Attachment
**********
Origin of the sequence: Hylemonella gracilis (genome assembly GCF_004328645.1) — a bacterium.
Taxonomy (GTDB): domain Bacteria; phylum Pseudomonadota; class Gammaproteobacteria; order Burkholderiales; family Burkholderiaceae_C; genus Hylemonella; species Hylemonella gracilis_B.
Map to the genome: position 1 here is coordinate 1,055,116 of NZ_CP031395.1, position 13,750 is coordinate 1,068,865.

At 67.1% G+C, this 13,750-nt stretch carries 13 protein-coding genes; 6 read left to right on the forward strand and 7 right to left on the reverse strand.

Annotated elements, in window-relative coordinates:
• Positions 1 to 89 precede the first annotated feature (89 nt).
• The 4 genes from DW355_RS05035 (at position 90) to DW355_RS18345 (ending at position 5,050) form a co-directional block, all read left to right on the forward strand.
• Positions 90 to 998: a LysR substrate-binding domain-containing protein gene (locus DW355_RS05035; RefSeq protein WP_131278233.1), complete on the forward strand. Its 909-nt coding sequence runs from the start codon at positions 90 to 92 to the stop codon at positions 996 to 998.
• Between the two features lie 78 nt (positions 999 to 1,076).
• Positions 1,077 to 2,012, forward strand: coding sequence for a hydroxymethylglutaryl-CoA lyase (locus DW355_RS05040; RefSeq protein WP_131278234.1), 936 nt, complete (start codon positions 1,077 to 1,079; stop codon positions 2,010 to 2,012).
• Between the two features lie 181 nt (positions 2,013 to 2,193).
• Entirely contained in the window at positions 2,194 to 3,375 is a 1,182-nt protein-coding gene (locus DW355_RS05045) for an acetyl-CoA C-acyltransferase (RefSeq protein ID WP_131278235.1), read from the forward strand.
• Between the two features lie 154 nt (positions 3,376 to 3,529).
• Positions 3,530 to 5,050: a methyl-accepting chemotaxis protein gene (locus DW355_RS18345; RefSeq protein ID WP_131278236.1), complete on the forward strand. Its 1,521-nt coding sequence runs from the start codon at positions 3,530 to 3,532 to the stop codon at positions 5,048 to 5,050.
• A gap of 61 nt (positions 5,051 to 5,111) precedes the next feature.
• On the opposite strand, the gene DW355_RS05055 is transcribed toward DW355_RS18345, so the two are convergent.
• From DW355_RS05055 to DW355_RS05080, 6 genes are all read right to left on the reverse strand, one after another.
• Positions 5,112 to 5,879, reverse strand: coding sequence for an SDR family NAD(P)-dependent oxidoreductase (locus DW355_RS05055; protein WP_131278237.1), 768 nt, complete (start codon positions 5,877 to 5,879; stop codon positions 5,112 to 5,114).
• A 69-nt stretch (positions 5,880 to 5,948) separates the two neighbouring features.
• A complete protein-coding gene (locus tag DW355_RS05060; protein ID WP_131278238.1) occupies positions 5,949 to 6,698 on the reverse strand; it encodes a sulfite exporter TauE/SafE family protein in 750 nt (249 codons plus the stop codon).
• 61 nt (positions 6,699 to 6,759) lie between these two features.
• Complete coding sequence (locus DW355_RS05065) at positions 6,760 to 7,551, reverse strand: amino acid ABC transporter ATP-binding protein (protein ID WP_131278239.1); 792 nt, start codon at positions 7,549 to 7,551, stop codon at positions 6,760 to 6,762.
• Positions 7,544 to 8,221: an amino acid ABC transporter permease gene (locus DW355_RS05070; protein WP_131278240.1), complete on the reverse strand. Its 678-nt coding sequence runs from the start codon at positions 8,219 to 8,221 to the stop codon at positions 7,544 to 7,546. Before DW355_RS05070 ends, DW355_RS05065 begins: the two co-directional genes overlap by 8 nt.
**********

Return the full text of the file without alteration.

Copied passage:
Origin of the sequence: Hylemonella gracilis (genome assembly GCF_004328645.1) — a bacterium.
Taxonomy (GTDB): domain Bacteria; phylum Pseudomonadota; class Gammaproteobacteria; order Burkholderiales; family Burkholderiaceae_C; genus Hylemonella; species Hylemonella gracilis_B.
Map to the genome: position 1 here is coordinate 1,055,116 of NZ_CP031395.1, position 13,750 is coordinate 1,068,865.

At 67.1% G+C, this 13,750-nt stretch carries 13 protein-coding genes; 6 read left to right on the forward strand and 7 right to left on the reverse strand.

Annotated elements, in window-relative coordinates:
• Positions 1 to 89 precede the first annotated feature (89 nt).
• The 4 genes from DW355_RS05035 (at position 90) to DW355_RS18345 (ending at position 5,050) form a co-directional block, all read left to right on the forward strand.
• Positions 90 to 998: a LysR substrate-binding domain-containing protein gene (locus DW355_RS05035; RefSeq protein WP_131278233.1), complete on the forward strand. Its 909-nt coding sequence runs from the start codon at positions 90 to 92 to the stop codon at positions 996 to 998.
• Between the two features lie 78 nt (positions 999 to 1,076).
• Positions 1,077 to 2,012, forward strand: coding sequence for a hydroxymethylglutaryl-CoA lyase (locus DW355_RS05040; RefSeq protein WP_131278234.1), 936 nt, complete (start codon positions 1,077 to 1,079; stop codon positions 2,010 to 2,012).
• Between the two features lie 181 nt (positions 2,013 to 2,193).
• Entirely contained in the window at positions 2,194 to 3,375 is a 1,182-nt protein-coding gene (locus DW355_RS05045) for an acetyl-CoA C-acyltransferase (RefSeq protein ID WP_131278235.1), read from the forward strand.
• Between the two features lie 154 nt (positions 3,376 to 3,529).
• Positions 3,530 to 5,050: a methyl-accepting chemotaxis protein gene (locus DW355_RS18345; RefSeq protein ID WP_131278236.1), complete on the forward strand. Its 1,521-nt coding sequence runs from the start codon at positions 3,530 to 3,532 to the stop codon at positions 5,048 to 5,050.
• A gap of 61 nt (positions 5,051 to 5,111) precedes the next feature.
• On the opposite strand, the gene DW355_RS05055 is transcribed toward DW355_RS18345, so the two are convergent.
• From DW355_RS05055 to DW355_RS05080, 6 genes are all read right to left on the reverse strand, one after another.
• Positions 5,112 to 5,879, reverse strand: coding sequence for an SDR family NAD(P)-dependent oxidoreductase (locus DW355_RS05055; protein WP_131278237.1), 768 nt, complete (start codon positions 5,877 to 5,879; stop codon positions 5,112 to 5,114).
• A 69-nt stretch (positions 5,880 to 5,948) separates the two neighbouring features.
• A complete protein-coding gene (locus tag DW355_RS05060; protein ID WP_131278238.1) occupies positions 5,949 to 6,698 on the reverse strand; it encodes a sulfite exporter TauE/SafE family protein in 750 nt (249 codons plus the stop codon).
• 61 nt (positions 6,699 to 6,759) lie between these two features.
• Complete coding sequence (locus DW355_RS05065) at positions 6,760 to 7,551, reverse strand: amino acid ABC transporter ATP-binding protein (protein ID WP_131278239.1); 792 nt, start codon at positions 7,549 to 7,551, stop codon at positions 6,760 to 6,762.
• Positions 7,544 to 8,221: an amino acid ABC transporter permease gene (locus DW355_RS05070; protein WP_131278240.1), complete on the reverse strand. Its 678-nt coding sequence runs from the start codon at positions 8,219 to 8,221 to the stop codon at positions 7,544 to 7,546. Before DW355_RS05070 ends, DW355_RS05065 begins: the two co-directional genes overlap by 8 nt.